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Open problems in the motivic stable homotopy theory. I. (English) Zbl 1047.14012
Bogomolov, Fedor (ed.) et al., Motives, polylogarithms and Hodge theory. Part I: Motives and polylogarithms. Papers from the International Press conference, Irvine, CA, USA, June 1998. Somerville, MA: International Press (ISBN 1-57146-090-X). Int. Press Lect. Ser. 3, No. I, 3-34 (2002).
One of the main topics of the International Press Conference at the University of California at Irvine in June 1998 was the recent spectacular progress in motivic cohomology and motivic homotopy theory. A good deal of this progress is due to the pioneering contributions of Vladimir Voevodsky, who received the fields medal in 2002 for his outstanding work. In the article under review, which reflects the mini-course he taught at this conference, the author discusses a number of new ideas and results in this context, out of which he derives sixteen precise conjectures concentrated around the notion of slice filtration and the related concept of rigid motivic homotopy groups. The relevant homotopy theory under discussion, the so-called \(\mathbb{A}^1\)-homotopy theory, was introduced by the author at the ICM 1998 in Berlin [V. Voevodsky, \(\mathbb{A}^1\)-homogopy theory, Doc. Math., J. DMV, Extra Vol. ICM Berlin 1998, Vol. I, 579–604 (1998; Zbl 0907.19002) and further developed by F. Morel and V. Voevodsky [\(\mathbb{A}^1\)-homotopy theory of schemes, Publ. Math., Inst. Hautes √Čtud. Sci. 90, 45–143 (1999; Zbl 0983.14007)]. The main conjectures proposed in the present paper concern a number of analogues of topological constructions in the motivic framework,including existence theorems and convergence properties of certain motivic spectral sequences. One central object, in the entire complex of conjectures, is the so-called slice filtration within the stable motivic homotopy category associated with a Noetherian scheme. This crucial new concept is discussed in the first section of the paper, and the conjectures explained in the sequel make its fundamental importance evident. As for the respective conjectures asserted in the present paper, which are conceptually too intricate and many-sided to be expounded here, the author also points out promising strategies of proof for them, mainly so in the last section of his highly important, inspiring and challenging work.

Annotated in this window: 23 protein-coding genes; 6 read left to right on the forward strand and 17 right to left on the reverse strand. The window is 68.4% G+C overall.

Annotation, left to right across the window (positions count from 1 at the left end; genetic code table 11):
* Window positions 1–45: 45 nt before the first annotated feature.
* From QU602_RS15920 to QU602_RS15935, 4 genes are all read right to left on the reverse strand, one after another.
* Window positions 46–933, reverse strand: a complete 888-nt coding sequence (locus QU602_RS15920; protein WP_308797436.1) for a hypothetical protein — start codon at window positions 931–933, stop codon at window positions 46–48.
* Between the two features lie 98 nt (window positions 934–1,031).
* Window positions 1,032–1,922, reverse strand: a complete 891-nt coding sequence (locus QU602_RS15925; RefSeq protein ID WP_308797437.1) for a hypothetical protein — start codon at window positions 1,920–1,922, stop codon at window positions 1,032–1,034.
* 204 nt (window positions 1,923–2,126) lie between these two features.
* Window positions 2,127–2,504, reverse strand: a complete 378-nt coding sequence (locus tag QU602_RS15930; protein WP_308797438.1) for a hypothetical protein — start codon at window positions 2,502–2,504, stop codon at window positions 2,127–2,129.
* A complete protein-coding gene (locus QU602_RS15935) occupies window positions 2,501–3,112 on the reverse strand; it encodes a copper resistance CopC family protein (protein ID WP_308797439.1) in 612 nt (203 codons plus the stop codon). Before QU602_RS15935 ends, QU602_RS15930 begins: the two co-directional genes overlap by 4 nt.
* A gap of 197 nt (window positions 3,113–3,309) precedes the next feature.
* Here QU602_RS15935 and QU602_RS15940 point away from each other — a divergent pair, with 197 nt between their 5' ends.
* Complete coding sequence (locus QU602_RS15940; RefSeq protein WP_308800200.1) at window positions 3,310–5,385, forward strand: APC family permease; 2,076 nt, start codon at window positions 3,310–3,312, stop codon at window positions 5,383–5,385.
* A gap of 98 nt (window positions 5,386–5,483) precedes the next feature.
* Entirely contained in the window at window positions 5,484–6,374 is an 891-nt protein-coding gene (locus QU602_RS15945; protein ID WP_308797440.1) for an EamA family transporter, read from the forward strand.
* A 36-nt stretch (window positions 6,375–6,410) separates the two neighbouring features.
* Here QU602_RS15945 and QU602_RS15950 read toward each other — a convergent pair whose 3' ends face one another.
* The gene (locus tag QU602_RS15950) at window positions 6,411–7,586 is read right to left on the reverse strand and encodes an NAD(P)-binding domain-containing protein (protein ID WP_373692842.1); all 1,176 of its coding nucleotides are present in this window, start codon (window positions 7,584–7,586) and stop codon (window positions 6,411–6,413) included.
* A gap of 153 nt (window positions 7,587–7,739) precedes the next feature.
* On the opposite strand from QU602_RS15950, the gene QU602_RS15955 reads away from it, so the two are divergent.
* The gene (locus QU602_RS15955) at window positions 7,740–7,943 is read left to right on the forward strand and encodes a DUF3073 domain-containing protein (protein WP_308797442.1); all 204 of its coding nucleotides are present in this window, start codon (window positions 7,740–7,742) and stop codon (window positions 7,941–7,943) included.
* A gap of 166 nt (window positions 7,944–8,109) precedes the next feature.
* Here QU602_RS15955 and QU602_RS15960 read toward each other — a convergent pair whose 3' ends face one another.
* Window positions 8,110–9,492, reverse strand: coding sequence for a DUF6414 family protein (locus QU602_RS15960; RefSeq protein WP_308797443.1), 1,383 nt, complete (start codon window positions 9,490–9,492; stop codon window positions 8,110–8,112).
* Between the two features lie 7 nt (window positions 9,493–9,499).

No doubt, the research program outlined in this article must be seen as an essential catalyst for further research in motivic homotopy theory.
For the entire collection see [Zbl 1033.11002].

14F42 Motivic cohomology; motivic homotopy theory
14F35 Homotopy theory and fundamental groups in algebraic geometry
14F25 Classical real and complex (co)homology in algebraic geometry
19E15 Algebraic cycles and motivic cohomology (\(K\)-theoretic aspects)
19D45 Higher symbols, Milnor \(K\)-theory
18G55 Nonabelian homotopical algebra (MSC2010)